Social Housing: How can we do more?

Bore da pawb a croeso cynnes i’r gynhadledd.

I’m delighted to see so many of our members, commercial members and other partners have joined us at annual conference this year.

Our event this year comes at an especially crucial time. In the midst of an election campaign to elect a government in Westminster – a government that will have a big influence on the environment we work in Wales regardless of the fact that housing policy is devolved.

We might finally discover what the future nature of our relationship with the European Union will be and who knows, perhaps a clear view from a UK government on what economic model they believe is best placed to go forward with in the future.

2019 also marks the 30th birthday for Community Housing Cymru.  The Welsh Federation of Housing Associations was founded in 1989, when housing associations in Wales chose amicable divorce from our colleagues across the border in England.  Our very own ‘Wexit’ if you like.

But that decision to go it alone was made with a clear vision, consensus and clarity of purpose. A consensus that – in the wake of the 1988 Housing Act which introduced large scale private finance into the provision of social housing, and marked the point when housing associations became the main builders of new social homes – it was important that housing associations working across Wales had an independent voice. It was a decision that recognised that Wales was very different from England and housing policy was likely to diverge, 10 years before devolution became a reality, and particularly as the 1988 Act also conferred the responsibilities for funding and regulation of housing associations in Wales to a new independent arms-length quango – Tai Cymru.

30 years on, and in the face of massive political, economic, social and environmental challenges, consensus and clarity are just as vital. The world in which we operate is in constant flux. New challenges are being thrown our way. Brexit dominates the political airspace; there is rising public and political concern about homelessness and climate change; the tragedy at Grenfell Tower has resulted in an increased focus on safety and the importance of hearing the voice of tenants. That rightly has made its mark in Welsh policy; local authorities are once again able to build new council housing; and regional working arrangements are an increasing feature of delivery in Wales. Whilst the challenges and environment are different to those that led to our formation, our shared mission in the face of them has never been more important.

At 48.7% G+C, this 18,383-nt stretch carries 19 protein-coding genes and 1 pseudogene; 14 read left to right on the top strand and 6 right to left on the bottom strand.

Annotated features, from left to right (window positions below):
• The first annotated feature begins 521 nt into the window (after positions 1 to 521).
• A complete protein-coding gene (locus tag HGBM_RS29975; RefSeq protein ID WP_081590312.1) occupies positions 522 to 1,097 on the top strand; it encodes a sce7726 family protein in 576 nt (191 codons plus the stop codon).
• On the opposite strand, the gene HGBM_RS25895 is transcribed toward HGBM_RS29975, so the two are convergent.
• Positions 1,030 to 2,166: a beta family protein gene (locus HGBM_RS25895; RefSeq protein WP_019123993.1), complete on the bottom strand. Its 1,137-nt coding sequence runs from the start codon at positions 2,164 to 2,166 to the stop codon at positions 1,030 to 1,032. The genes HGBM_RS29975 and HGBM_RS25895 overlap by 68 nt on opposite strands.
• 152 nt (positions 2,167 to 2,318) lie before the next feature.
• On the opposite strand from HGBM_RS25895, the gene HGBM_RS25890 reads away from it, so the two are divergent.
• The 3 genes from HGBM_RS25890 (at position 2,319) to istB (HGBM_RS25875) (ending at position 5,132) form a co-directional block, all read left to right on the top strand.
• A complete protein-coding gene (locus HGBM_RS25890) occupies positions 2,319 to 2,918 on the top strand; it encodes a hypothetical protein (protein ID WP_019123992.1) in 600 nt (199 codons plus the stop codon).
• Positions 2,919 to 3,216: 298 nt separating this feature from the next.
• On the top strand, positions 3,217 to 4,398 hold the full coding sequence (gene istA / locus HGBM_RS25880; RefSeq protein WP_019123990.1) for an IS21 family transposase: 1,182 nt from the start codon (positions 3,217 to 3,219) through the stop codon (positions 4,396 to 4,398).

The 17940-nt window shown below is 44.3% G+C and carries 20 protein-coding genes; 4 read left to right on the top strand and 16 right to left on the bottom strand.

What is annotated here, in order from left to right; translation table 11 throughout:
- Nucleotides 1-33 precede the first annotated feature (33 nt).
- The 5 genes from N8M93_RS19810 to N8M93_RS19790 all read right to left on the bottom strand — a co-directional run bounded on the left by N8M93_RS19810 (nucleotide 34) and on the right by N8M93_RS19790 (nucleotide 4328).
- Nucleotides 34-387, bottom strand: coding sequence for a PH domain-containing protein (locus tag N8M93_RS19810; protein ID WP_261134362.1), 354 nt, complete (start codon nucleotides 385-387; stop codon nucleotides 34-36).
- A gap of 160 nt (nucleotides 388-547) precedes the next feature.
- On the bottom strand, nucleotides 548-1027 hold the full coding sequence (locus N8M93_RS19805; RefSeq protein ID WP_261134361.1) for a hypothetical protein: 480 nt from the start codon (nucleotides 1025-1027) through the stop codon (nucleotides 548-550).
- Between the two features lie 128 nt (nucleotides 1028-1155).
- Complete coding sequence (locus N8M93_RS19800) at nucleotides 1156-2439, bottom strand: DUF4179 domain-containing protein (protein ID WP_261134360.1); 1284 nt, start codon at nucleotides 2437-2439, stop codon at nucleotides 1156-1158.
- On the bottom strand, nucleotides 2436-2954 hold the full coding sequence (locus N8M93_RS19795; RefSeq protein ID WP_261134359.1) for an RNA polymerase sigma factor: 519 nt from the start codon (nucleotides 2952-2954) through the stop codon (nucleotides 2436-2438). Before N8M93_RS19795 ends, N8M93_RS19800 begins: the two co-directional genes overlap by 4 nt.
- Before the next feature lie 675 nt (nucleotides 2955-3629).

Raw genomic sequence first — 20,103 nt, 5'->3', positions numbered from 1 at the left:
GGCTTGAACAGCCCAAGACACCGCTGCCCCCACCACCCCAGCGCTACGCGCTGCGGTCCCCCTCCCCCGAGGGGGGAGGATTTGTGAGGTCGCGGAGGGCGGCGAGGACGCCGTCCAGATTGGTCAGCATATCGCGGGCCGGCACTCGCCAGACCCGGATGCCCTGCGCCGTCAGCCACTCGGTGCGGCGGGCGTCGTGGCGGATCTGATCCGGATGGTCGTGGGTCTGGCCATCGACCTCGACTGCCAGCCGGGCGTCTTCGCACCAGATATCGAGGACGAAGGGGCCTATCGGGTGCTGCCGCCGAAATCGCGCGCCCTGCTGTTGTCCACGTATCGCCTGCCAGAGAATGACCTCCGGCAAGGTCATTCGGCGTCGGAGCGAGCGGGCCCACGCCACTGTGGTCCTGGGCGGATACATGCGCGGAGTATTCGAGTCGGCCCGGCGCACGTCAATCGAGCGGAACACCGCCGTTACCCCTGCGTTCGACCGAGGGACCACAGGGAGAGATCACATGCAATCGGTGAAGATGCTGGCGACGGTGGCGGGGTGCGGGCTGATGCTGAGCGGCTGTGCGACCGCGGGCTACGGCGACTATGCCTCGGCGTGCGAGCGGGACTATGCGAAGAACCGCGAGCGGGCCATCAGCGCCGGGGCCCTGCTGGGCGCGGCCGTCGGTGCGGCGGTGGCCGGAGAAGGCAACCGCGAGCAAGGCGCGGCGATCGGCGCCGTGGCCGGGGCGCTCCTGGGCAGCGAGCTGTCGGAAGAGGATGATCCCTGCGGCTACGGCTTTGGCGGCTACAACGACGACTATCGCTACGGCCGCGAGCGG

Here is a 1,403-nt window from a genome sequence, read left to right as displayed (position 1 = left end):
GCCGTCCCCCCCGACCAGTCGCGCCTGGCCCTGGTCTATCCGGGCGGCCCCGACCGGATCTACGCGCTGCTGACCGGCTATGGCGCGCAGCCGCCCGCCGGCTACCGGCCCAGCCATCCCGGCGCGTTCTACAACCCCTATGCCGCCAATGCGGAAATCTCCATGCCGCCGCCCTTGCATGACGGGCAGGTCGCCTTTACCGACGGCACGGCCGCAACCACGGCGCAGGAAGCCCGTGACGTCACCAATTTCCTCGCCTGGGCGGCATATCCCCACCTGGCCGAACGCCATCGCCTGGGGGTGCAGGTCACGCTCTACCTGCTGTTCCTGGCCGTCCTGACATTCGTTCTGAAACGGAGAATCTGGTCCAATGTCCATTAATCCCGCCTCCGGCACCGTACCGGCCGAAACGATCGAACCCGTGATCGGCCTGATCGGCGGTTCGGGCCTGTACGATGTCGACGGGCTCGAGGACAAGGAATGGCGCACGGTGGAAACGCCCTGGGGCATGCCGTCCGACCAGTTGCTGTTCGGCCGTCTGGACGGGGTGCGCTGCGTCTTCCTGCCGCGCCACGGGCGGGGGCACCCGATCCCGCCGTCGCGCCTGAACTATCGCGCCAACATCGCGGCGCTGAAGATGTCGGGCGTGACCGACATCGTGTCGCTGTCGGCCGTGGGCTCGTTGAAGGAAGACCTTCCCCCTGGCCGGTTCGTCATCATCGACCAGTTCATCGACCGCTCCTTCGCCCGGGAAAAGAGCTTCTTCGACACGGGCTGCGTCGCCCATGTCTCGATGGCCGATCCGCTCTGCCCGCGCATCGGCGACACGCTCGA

I have had the honour and privilege of leading this organisation for the last five years. Today I’d like to pay tribute and say thank you to all those who have contributed to Community Housing Cymru becoming the organisation that it is today.  To current and former members of our board and national council, to past and current members of staff – thank you all.  And special thanks to our member housing associations – your willingness to support us and empower us to represent you over the last 30 years means that I firmly believe that together we have been able to make a positive impact.  We look forward to continue working for you and closely with you in the future.

Our 30th birthday is not the only anniversary I want to acknowledge today.  This year also marks 100 years since the Housing & Town Planning Act more commonly known as the Addison Act of 1919 became law in the United Kingdom. While the 1988 Housing Act unleashed housing associations to be, in my view, the most successful public-private partnership in history – the Addison Act also established the principle of large-scale, state funded and comprehensive public housing provision. Local councils across the nation were empowered to respond to the huge shortage and demand for good quality, affordable housing after the 1st World War had ended.